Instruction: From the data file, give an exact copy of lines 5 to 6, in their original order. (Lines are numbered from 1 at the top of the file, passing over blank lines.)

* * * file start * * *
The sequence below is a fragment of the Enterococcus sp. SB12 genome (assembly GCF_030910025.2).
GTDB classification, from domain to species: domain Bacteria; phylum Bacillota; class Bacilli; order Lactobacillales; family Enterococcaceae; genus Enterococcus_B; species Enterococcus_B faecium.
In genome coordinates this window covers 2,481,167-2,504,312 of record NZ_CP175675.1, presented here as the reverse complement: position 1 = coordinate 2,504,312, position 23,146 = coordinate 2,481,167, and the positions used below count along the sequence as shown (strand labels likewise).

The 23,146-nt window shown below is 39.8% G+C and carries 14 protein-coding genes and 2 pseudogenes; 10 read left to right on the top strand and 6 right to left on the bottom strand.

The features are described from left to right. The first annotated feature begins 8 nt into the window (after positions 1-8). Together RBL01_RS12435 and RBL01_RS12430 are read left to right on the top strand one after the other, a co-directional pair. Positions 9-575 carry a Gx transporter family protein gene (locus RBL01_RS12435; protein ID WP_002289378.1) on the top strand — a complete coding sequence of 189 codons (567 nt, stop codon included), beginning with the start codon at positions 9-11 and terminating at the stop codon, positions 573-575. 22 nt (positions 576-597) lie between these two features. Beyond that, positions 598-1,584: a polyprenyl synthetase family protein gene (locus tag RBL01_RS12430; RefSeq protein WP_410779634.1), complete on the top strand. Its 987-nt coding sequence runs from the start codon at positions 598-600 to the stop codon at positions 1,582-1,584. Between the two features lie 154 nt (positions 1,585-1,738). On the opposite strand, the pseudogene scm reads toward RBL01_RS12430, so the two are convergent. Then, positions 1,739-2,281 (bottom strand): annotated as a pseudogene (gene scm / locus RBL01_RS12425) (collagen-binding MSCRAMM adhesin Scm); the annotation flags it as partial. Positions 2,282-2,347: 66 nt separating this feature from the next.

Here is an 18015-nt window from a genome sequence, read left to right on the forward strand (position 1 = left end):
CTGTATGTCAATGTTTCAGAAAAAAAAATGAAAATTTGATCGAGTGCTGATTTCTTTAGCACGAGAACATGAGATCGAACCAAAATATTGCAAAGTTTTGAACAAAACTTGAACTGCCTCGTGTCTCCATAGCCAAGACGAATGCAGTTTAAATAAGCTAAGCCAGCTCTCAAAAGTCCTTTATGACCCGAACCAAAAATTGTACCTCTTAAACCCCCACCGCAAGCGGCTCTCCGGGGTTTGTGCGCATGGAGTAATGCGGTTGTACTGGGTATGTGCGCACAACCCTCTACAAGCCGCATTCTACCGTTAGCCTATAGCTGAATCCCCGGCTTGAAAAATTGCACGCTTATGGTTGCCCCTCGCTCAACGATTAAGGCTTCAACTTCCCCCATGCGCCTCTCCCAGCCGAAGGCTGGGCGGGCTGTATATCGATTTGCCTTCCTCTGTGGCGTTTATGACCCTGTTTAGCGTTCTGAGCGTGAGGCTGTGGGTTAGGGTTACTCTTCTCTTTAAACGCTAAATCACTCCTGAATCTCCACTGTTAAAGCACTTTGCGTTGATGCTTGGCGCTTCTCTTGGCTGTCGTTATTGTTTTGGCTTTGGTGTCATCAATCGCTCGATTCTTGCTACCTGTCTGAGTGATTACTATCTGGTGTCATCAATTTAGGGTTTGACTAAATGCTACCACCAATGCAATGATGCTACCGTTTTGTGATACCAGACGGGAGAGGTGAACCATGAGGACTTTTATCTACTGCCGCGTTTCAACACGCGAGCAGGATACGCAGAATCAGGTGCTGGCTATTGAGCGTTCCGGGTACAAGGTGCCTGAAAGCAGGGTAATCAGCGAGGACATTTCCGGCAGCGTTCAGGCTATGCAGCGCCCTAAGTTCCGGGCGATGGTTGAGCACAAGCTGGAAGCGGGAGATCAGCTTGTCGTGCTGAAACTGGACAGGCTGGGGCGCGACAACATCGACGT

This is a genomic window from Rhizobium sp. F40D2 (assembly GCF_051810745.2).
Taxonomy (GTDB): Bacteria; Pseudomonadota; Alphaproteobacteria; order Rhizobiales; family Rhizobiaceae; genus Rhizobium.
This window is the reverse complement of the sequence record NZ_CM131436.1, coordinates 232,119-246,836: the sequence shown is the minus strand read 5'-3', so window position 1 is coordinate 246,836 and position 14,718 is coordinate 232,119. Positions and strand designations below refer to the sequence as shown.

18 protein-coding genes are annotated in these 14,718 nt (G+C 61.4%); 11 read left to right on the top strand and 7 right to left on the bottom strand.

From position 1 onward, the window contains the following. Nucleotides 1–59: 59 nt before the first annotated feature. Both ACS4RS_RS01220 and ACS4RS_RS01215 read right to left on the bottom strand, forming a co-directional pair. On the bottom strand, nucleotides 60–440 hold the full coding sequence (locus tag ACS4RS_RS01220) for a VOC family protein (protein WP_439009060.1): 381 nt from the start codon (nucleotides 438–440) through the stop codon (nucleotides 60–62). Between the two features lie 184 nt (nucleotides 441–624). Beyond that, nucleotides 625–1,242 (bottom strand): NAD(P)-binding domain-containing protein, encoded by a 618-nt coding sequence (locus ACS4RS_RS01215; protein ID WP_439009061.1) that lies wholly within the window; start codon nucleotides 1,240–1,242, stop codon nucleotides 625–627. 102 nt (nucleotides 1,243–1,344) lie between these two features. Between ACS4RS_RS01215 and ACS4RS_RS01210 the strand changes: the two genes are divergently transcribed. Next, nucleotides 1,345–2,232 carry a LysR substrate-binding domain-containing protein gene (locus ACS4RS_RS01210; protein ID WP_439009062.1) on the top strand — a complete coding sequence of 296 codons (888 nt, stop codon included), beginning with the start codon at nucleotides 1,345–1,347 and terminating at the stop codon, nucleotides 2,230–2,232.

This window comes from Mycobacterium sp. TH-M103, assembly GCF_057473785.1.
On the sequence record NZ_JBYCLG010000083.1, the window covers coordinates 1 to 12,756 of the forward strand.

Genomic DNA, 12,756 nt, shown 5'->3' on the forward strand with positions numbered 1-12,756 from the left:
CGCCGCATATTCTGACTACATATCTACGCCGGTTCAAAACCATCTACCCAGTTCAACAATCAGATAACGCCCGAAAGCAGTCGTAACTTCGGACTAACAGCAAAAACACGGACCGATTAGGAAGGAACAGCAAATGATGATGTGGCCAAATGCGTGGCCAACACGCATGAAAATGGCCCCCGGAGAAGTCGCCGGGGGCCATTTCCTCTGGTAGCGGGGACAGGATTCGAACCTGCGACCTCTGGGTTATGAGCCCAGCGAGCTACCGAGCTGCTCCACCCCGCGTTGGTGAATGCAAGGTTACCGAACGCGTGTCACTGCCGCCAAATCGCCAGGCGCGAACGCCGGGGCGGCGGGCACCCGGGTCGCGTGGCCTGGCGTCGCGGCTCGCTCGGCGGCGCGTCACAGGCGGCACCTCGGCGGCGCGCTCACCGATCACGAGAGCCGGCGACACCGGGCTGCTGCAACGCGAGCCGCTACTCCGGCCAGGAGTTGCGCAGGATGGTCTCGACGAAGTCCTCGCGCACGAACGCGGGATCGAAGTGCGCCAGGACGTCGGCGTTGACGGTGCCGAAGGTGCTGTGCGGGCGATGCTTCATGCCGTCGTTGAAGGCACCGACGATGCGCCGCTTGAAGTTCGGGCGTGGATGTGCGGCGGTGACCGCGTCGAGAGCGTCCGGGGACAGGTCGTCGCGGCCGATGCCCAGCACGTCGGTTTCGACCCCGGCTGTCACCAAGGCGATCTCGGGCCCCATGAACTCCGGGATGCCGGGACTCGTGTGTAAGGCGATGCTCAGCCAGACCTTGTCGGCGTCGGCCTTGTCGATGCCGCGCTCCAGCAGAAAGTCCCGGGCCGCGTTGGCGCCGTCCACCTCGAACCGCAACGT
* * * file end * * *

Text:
The features are described from left to right. The first annotated feature begins 8 nt into the window (after positions 1-8). Together RBL01_RS12435 and RBL01_RS12430 are read left to right on the top strand one after the other, a co-directional pair. Positions 9-575 carry a Gx transporter family protein gene (locus RBL01_RS12435; protein ID WP_002289378.1) on the top strand — a complete coding sequence of 189 codons (567 nt, stop codon included), beginning with the start codon at positions 9-11 and terminating at the stop codon, positions 573-575. 22 nt (positions 576-597) lie between these two features. Beyond that, positions 598-1,584: a polyprenyl synthetase family protein gene (locus tag RBL01_RS12430; RefSeq protein WP_410779634.1), complete on the top strand. Its 987-nt coding sequence runs from the start codon at positions 598-600 to the stop codon at positions 1,582-1,584. Between the two features lie 154 nt (positions 1,585-1,738). On the opposite strand, the pseudogene scm reads toward RBL01_RS12430, so the two are convergent. Then, positions 1,739-2,281 (bottom strand): annotated as a pseudogene (gene scm / locus RBL01_RS12425) (collagen-binding MSCRAMM adhesin Scm); the annotation flags it as partial. Positions 2,282-2,347: 66 nt separating this feature from the next.

Here is an 18015-nt window from a genome sequence, read left to right on the forward strand (position 1 = left end):